INTERIOR OF THE CHAPEL OF ST. CATHERINE
by David Roberts
“This View,” says the Artist, “represents the interior of probably the oldest and the richest of all the Eastern churches ; its remote and sacred situation, its strength of structure and position, and the deep veneration in which it is held by Mohammedans as well as Christians, have favored its preservation, and secured it in the possession of its riches and relics.
From its foundation in the sixth century, down to our day, it has been protected from plunder, though the country in which it is situated has been invaded by lawless conquerors, and it has always been surrounded by tribes of marauders. Its wealth is very great in all that belongs to its Chapel, which is guarded with much jealousy.
This, probably, was the reason why so many difficulties were thrown in my way when I attempted to make a sketch of the interior of the Chapel. The brotherhood, though kind in the extreme, and though they allowed me to draw in every other part of the Convent, and themselves sat for sketches and studies, yet always found some excuse, whenever I proposed to make a drawing of the Chapel ; they had mislaid the key, or some such frivolous reason. At length, I fairly took out my sketch-book during service; they could not interrupt me while engaged in their sacred duties; and I thus effected my object.”
The present Convent was built in the sixth century by the Emperor Justinian, and some of the enrichments and decorations are of that period. Like other Greek churches, it possesses a rich and gilded screen, and contains pictures of the saints of the Greek calendar.
Moses and Aaron, of course, hold conspicuous places in a spot made sacred by the eventful history of the great Lawgiver. The Screen separates the Altar from the congregation, and conceals the Patriarch from the people when he reads the service to which they respond.
Its separation may be intended to represent that of the Jewish Holy Place. Though the pictures of saints and Scriptural subjects are profuse, there are no images, as in the Latin churches. The floor of the Chapel is beautifully inlaid with variegated marble ; and on the right is seen a magnificent throne for the Patriarch, or Bishop.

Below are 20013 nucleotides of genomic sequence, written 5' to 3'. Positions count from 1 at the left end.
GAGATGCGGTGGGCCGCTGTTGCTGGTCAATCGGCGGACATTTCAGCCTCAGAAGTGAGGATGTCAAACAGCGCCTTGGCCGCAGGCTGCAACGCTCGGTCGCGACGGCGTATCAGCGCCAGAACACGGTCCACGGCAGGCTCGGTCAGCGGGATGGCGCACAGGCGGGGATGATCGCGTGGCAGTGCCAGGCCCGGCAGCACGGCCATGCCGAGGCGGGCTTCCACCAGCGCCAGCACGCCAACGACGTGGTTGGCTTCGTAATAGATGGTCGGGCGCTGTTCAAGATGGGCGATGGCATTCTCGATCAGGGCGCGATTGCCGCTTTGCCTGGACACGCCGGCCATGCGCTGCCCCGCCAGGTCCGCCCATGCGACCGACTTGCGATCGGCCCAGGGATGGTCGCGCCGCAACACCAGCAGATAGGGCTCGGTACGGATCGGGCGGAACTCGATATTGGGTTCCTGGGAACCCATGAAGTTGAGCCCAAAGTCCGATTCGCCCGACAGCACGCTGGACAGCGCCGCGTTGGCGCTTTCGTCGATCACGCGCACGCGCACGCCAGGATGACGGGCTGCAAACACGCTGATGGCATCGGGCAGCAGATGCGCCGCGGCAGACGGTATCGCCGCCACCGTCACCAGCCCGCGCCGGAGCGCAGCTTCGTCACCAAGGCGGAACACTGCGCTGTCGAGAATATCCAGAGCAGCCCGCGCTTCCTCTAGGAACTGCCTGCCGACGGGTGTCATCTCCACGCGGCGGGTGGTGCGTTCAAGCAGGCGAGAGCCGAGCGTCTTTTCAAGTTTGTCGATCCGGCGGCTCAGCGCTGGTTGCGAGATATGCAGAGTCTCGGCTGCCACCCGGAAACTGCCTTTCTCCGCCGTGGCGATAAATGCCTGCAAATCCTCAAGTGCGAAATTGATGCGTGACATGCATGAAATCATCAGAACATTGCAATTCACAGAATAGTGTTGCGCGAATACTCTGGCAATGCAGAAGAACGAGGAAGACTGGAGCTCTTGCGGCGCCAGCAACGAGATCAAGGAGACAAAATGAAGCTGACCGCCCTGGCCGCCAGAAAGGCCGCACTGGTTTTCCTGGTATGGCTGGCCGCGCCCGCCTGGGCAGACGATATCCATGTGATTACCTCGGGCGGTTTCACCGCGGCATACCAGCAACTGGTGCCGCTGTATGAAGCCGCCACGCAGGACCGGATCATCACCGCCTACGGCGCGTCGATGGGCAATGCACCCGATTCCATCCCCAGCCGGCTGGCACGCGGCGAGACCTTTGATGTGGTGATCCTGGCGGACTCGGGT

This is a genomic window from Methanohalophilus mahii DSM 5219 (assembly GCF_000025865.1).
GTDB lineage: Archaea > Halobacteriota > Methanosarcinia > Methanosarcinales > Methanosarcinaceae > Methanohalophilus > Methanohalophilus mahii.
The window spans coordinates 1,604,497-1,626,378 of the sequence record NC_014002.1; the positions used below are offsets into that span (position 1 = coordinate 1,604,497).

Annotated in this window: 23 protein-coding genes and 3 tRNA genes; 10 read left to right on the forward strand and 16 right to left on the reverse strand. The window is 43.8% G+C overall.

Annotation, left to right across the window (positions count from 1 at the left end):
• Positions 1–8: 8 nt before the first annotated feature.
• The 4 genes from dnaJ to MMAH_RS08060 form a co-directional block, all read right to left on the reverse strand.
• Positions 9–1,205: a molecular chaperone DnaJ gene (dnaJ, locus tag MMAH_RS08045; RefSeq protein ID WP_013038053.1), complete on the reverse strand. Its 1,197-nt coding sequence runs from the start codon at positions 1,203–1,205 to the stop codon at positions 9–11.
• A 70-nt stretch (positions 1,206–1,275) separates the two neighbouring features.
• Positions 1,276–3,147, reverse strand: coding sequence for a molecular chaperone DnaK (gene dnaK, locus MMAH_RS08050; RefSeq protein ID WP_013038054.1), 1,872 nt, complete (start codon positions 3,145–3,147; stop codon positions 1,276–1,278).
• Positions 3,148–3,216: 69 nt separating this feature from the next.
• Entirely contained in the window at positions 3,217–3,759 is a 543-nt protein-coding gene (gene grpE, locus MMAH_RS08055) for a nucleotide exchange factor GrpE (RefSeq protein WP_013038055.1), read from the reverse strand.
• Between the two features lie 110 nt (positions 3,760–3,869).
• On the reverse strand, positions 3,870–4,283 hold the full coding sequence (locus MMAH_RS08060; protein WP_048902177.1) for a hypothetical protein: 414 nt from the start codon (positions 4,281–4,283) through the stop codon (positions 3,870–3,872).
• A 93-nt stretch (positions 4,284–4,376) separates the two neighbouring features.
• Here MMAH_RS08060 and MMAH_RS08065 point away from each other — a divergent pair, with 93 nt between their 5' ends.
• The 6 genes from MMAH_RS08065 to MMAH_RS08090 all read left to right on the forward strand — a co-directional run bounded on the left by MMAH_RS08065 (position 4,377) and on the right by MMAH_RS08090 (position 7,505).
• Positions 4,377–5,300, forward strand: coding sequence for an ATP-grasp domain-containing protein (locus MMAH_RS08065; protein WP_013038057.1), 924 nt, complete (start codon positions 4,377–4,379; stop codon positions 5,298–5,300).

The Altar is inlaid with ebony and mother-of-pearl, of the most elaborate and beautiful designs, and is probably, as well as many of the pictures, the work of Byzantine artists. It is covered with costly and ancient votive offerings, most of them enriched with precious stones.
Yet the riches of this Altar sink into insignificance when compared with those of the Chapel behind it, raised on the spot on which it is believed that Moses saw the burning bush.
“Through this sacred place we were hurried, after we had been requested to uncover our feet, ‘for the place whereon thou standest is holy ground.’ We were, therefore, not allowed leisure for the examination of the Altar ; but the walls, and even the roof, were covered with the gifts and offerings of Emperors, Kings, and Princes, from the period of its foundation.
The floor was covered with the richest and most costly Persian carpets. On the left, as we entered, we saw the tomb containing the relics of St. Catherine, which were said to have been transported by angels, after her martyrdom at Alexandria, to the summit of Mount Sinai, whence they were brought down by the Monks to their present resting-place, and where they have ever since been held in the most profound veneration.” 1)
1) Roberts’s Journal.
Source: The Holy Land, Syria, Idumea, Arabia, Egypt, & Nubia, by David Roberts (British, 1796-1864), George Croly, William Brockedon. London: Lithographed, printed and published by Day & Son, lithographers to the Queen. Cate Street, Lincoln’s Inn Fields, 1855.